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Publication numberUS3424890 A
Publication typeGrant
Publication dateJan 28, 1969
Filing dateOct 28, 1965
Priority dateNov 19, 1964
Also published asDE1540991A1
Publication numberUS 3424890 A, US 3424890A, US-A-3424890, US3424890 A, US3424890A
InventorsLodewijk J Van Ruyven
Original AssigneePhilips Corp
Export CitationBiBTeX, EndNote, RefMan
External Links: USPTO, USPTO Assignment, Espacenet
Method of bonding two different materials by electro-magnetic radiation
US 3424890 A
Abstract  available in
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Claims  available in
Description  (OCR text may contain errors)

SEARCH MTRD4 Jan. 28, 1969 J. VAN RUYVEN 3, METHOD OF BONDING TWO DIFFERENT MATERIALS BY ELECTRO-MAGNETIC RADIATION Filed Oct. 28, 1965 LASER INVENTOR. LODEW/d/f J. l/A/V AUYI/E/V ENT BY ilk/4A.

United States Patent O 3,424,890 METHOD OF BONDING TWO DIFFERENT MATERIALS BY ELECTRU-MAGNETIC RADIATION Lodewijk J. Van Ruyven, Newark, Del, assignor to North American Philips Company Inc., New York, N .Y., a corporation of Delaware Filed Oct. 28, 1965, Ser. No. 505,541 Claims priority, application Netherlands, Nov. 19, 1964, 6413441 U.S. Cl. 219-121 Claims Int. Cl. B231: 9/00 ABSTRACT OF THE DISCLOSURE First and second body portions of different semi-conductor materials are bonded together by interfacial fusion as electromagnetic radiation is generated therethrough. The first body portion has a relatively high absorption constant for electromagnetic radiation in a narrow spectral range and the second body portion has a relatively lower absorption constant for the same electromagnetic radiation in the same narrow spectral range. During the time the body portions are irradiated, such body portions are arranged in anyone of a vacuum, protective atmosphere, or transparent cooling liquid.

The invention relates to a method of manufacturing a body comprising a junction between at least two interconnected portions of the body of different materials, particularly a semiconductor body or a semiconductor device comprising a semiconductor body having a junction between two different materials. The invention furthermore relates to the body or the semiconductor body or semiconductor device produced by said method.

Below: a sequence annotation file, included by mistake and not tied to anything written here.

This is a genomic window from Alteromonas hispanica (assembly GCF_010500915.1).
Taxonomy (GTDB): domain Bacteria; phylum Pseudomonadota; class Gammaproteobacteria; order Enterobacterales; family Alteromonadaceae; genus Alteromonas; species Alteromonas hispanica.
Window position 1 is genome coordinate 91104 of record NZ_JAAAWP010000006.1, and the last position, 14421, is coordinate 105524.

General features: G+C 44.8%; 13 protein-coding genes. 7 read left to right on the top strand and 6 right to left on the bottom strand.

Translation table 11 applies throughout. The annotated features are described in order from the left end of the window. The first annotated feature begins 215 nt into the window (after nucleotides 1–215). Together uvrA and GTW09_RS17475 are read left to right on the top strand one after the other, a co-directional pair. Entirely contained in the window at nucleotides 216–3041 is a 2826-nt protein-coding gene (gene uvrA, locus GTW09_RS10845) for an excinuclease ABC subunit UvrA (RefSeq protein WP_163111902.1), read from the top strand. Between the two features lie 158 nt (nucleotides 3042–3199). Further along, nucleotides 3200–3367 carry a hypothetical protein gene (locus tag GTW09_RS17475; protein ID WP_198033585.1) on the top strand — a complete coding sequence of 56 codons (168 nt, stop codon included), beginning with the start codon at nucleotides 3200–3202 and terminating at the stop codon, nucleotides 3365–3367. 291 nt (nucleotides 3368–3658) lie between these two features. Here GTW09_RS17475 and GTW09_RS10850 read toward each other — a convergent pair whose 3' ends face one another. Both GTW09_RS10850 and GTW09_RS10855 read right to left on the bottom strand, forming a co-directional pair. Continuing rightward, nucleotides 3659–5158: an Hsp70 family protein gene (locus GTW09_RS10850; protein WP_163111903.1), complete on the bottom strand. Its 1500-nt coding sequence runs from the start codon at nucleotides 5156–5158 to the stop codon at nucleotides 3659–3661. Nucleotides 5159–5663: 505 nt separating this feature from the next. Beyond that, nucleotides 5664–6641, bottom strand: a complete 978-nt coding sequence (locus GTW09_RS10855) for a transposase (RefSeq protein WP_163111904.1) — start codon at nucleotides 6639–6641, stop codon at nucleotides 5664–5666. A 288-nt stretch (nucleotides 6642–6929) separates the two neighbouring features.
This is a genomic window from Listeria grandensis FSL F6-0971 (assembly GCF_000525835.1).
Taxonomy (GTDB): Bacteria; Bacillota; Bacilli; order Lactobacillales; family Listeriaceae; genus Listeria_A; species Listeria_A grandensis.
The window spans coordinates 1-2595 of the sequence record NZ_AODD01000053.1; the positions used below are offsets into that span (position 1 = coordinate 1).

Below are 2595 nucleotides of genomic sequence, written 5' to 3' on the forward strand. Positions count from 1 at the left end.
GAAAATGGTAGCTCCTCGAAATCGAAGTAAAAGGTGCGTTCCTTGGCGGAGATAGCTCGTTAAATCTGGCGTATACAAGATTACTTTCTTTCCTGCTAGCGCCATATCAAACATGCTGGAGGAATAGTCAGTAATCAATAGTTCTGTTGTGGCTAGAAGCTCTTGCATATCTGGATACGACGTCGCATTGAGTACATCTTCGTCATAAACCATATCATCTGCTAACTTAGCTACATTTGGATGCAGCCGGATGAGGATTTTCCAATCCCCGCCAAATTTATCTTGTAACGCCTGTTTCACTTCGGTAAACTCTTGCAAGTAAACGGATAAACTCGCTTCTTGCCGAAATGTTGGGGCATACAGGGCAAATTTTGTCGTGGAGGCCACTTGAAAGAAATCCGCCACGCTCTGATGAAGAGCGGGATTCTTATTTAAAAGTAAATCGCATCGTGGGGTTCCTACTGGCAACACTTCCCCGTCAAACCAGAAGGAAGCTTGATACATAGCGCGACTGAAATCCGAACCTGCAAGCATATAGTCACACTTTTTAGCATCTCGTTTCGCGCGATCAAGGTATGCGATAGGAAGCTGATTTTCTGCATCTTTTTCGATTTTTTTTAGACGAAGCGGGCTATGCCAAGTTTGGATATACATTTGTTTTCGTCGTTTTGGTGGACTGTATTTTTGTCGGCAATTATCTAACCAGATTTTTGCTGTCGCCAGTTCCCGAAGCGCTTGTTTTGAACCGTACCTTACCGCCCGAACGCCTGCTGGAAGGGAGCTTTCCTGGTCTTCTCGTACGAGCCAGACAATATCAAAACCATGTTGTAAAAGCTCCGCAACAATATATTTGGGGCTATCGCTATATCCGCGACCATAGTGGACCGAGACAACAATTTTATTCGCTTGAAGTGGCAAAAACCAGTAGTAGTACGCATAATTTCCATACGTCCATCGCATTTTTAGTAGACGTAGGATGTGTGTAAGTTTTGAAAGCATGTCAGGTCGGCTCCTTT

There is often involved the problem of interconnecting two materials through a fairly abrupt junction, particularly in semiconductors in which by interconnecting two semiconductor materials of different energy gaps junctions, socalled heterojunctions can be obtained, which have certain favourable rectifying or photo-electrical effects.

It has been proposed to weld together two or more semiconductor monocrystals of different conductivity types by passing an electric current through them, but in practice this method was found to have such disadvantages as compared with other methods that it has not been launched in practice. Moreover, the use thereof is restricted to bodies having a restricted range of electrical conductivity.

More recently, other methods have been proposed in which the junction is obtained by causing the other material to grow on a substrate of the one material either from the vapour phase or by fusing the material of the lower melting point. These methods have the disadvantage that for the formation of the junction and the connection the material on one side of the junction has to be formed on the other material completely from the vapour phase or from the melt, while frequently the monocrystalline form is required; this is often a time-consuming process, the control of which may be difficult. Moreover, it is mostly necessary for the material of the substrate to be heated at higher temperatures for a long time.

The invention has for its object inter alia, to provide a simple method in which the aforesaid drawbacks or restrictions are considerably mitigated.

The invention is based inter alia, on the recognition of the fact that the materials to be interconnected often have considerably different absorption constants for electromagnetic radiation, for example, like frequently in semiconductors, owing to the difference between energy gaps, and that this may be utilized by directing electromagnetic radiation through the material of the lower absorption to the interface between the materials, so that by selective absorption in the material of the higher absorption constant in the immediate vicinity of the interface the conditions, that is to say, rise in temperature, increase in pressure and/or strong, local electromagnetic fields can be obtained, which are capable of establishing the desired junction and connection.